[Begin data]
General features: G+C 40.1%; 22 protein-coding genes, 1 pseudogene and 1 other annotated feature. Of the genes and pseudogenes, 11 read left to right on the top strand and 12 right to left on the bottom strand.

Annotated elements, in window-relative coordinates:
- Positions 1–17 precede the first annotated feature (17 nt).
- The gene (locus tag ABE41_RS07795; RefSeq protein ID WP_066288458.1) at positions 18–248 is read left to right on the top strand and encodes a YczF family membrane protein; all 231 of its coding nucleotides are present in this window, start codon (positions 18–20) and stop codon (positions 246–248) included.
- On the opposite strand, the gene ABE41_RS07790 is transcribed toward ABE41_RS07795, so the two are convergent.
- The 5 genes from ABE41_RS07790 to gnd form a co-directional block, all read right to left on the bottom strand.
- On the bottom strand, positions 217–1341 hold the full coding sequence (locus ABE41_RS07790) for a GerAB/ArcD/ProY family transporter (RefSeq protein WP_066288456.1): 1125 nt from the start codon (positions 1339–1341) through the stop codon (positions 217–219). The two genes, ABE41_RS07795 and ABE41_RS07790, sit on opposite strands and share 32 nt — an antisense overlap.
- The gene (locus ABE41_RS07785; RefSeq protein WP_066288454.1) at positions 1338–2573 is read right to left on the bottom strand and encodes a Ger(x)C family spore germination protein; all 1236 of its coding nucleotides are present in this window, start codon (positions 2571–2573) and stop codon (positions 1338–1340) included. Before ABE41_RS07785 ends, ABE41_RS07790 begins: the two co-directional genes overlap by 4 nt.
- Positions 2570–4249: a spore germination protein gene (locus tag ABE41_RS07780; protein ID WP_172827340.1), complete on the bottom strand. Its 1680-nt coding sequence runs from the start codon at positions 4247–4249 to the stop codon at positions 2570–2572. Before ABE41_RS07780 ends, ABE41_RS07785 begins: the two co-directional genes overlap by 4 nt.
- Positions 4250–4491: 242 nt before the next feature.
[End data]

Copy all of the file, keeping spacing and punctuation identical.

General features: G+C 40.1%; 22 protein-coding genes, 1 pseudogene and 1 other annotated feature. Of the genes and pseudogenes, 11 read left to right on the top strand and 12 right to left on the bottom strand.

Annotated elements, in window-relative coordinates:
- Positions 1–17 precede the first annotated feature (17 nt).
- The gene (locus tag ABE41_RS07795; RefSeq protein ID WP_066288458.1) at positions 18–248 is read left to right on the top strand and encodes a YczF family membrane protein; all 231 of its coding nucleotides are present in this window, start codon (positions 18–20) and stop codon (positions 246–248) included.
- On the opposite strand, the gene ABE41_RS07790 is transcribed toward ABE41_RS07795, so the two are convergent.
- The 5 genes from ABE41_RS07790 to gnd form a co-directional block, all read right to left on the bottom strand.
- On the bottom strand, positions 217–1341 hold the full coding sequence (locus ABE41_RS07790) for a GerAB/ArcD/ProY family transporter (RefSeq protein WP_066288456.1): 1125 nt from the start codon (positions 1339–1341) through the stop codon (positions 217–219). The two genes, ABE41_RS07795 and ABE41_RS07790, sit on opposite strands and share 32 nt — an antisense overlap.
- The gene (locus ABE41_RS07785; RefSeq protein WP_066288454.1) at positions 1338–2573 is read right to left on the bottom strand and encodes a Ger(x)C family spore germination protein; all 1236 of its coding nucleotides are present in this window, start codon (positions 2571–2573) and stop codon (positions 1338–1340) included. Before ABE41_RS07785 ends, ABE41_RS07790 begins: the two co-directional genes overlap by 4 nt.
- Positions 2570–4249: a spore germination protein gene (locus tag ABE41_RS07780; protein ID WP_172827340.1), complete on the bottom strand. Its 1680-nt coding sequence runs from the start codon at positions 4247–4249 to the stop codon at positions 2570–2572. Before ABE41_RS07780 ends, ABE41_RS07785 begins: the two co-directional genes overlap by 4 nt.
- Positions 4250–4491: 242 nt before the next feature.